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Why the 'Sesame Street' Move to HBO Feels Like a Betrayal

Photograph by PBS

When I read that the 45-year-running kids' show "Sesame Street" would be moving its next five seasons—35 episodes per season— to HBO, I scanned for the telltale logo of the satire news site, "The Onion," but found it to be an actual fact.

I admit that next I went into knee-jerk reaction mode. Any change of a childhood institution feels like a betrayal, like a public knocking down of a sacred part of one's memory (case in point, raised on early '70s "Sesame Street," I never could get behind that interloper Elmo). I didn't just grow up on the show, I grew up with it—I'm 41 this month, just a few years younger than the show itself.

RELATED: Is 'Sesame Street' as Good for Kids as Preschool?

If there's anything that says gentle wholesome TV shows you want your kids to watch, it's PBS, the same network that brought you "Masterpiece Theater" and "Super Why," a program with a book-reading superhero. HBO, on the other hand, is synonymous with bloody medieval dramas and no holds barred sexual content.

Now don't get me wrong, I'm a huge fan of HBO's sophisticated programming (though we don't have it in my home so I have to visit a friend's house to watch it) and its edgy and cinematic approach to what used to be canned TV. But it's just not where I want to go to find perhaps the most beloved children's show in the history of television. I mean, would "Sesame Street" then just become a gateway to darker, harder shows by the age of 5?

But I couldn't believe the good people of "Sesame Street," a non-profit organization called Sesame Workshop, would hand themselves over to HBO only to see Big Bird start using potty language or Cookie Monster doing cameos on "True Detective."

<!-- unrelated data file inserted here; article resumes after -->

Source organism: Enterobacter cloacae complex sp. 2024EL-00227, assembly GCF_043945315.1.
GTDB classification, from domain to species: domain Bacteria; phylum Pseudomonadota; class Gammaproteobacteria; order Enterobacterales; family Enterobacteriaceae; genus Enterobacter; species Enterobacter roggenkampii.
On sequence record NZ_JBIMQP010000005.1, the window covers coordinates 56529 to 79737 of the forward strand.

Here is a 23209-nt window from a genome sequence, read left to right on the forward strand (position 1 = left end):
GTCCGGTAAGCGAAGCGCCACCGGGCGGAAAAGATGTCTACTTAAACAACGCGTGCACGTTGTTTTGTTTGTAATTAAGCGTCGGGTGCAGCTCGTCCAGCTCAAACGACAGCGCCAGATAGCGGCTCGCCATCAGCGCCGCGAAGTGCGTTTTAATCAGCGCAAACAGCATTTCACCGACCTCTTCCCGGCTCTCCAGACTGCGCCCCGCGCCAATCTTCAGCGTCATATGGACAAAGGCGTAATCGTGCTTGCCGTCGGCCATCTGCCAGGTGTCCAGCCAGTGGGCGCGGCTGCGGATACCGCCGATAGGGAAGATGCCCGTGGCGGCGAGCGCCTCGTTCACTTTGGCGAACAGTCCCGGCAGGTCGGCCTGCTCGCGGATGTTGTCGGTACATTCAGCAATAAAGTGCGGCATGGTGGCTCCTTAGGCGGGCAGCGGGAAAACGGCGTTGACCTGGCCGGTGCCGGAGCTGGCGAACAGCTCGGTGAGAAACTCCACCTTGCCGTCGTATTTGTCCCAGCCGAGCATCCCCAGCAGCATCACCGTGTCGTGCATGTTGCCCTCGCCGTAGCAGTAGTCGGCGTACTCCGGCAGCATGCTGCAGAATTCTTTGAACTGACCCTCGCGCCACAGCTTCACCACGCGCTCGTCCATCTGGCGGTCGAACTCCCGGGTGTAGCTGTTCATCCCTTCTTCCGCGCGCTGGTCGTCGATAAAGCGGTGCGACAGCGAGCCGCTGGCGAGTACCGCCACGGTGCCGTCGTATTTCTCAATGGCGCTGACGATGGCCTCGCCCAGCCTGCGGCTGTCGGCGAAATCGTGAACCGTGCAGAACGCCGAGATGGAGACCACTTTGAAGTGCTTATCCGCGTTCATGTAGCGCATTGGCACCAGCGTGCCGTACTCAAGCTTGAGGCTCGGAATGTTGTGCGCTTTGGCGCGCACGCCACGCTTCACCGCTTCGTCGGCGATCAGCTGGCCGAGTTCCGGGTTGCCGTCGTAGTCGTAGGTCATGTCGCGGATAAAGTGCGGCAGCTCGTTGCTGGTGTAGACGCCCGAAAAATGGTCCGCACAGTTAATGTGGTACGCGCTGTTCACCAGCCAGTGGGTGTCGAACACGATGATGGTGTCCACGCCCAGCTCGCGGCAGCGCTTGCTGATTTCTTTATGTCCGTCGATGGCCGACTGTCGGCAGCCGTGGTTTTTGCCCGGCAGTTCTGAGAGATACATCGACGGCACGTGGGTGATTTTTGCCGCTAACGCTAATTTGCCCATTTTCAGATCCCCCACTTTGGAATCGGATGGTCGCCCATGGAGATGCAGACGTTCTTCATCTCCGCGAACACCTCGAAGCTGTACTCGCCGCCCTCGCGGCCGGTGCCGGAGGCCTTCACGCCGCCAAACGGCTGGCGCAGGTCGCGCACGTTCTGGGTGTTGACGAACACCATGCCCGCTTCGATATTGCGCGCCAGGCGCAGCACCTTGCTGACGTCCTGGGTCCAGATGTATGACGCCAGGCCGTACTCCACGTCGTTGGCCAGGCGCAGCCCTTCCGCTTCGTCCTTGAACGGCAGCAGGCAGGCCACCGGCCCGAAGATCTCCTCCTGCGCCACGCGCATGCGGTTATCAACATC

I can guarantee that neither myself, nor any of my friends, growing up would have been able to watch Sesame Street if it were on a pay-per-view channel.

What it comes down to, as it always does, is money. Through the early 2000s, "Sesame Street" had solid sales of DVDs. And then came the streaming revolution with Netflix and HBO Go, and the advent of a tablet or a phone in nearly every child's hand, and the market dropped out from beneath the floor of "Sesame Street's" business. HBO is offering rescue, bailout, an opportunity to keep alive this beloved program that was literally the only show I was allowed to watch before the age of 10. But I just can't help feeling like my neighborhood Mom and Pop grocery store has been taken over by Walmart.

What's the big deal, you might ask. Who cares if HBO takes over? I'll tell you what: There's very little actual television programming that qualifies as "educational" any more for kids. NPR recently did a story on the research linking Sesame Street to helping kids become ready for school. There are also very few shows in which the actors actually look like real people—not botoxed, glammed up versions of themselves.

I recall the first time we started watching "Spongebob Squarepants" when my son turned 4, after his usual fare of the mostly plotless, musical "Backyardigans" and the slow-moving, morals-based "Wow Wow Wubbzy." I felt like we'd been dropped from a TV version of a country road right onto a four-lane highway at 65 miles an hour.

There's also a much more significant concern that this will limit the access of "Sesame Street" to only those kids whose families can afford HBO. I can guarantee that neither myself, nor any of my friends, growing up would have been able to watch Sesame Street if it were on a pay-per-view channel.

As writer Jessica Winter says in her Slate article on the topic, "In short, 'Sesame Street' was founded to help low-income kids keep up with their more affluent peers. That is literally why it exists. It succeeded beyond anyone's expectations. And now it is becoming the property of a premium cable network, so that a program launched to help poor kids keep up with rich kids is now being paywalled so that rich kids can watch it before poor kids can." She's referring to the fact that HBO will allow the new seasons to air on PBS, and it won't be until 9 months after their first run.

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I'm hopeful that HBO will keep all that we love about "Sesame Street" fresh and won't take too many liberties, but fears abound among parents and educators (myself included) that this is the beginning of the end of the wholesome, non-commercial appeal that has made "Sesame Street" what it has been.

As far as I'm concerned, "Sesame Street" is an institution that needs no improvement.

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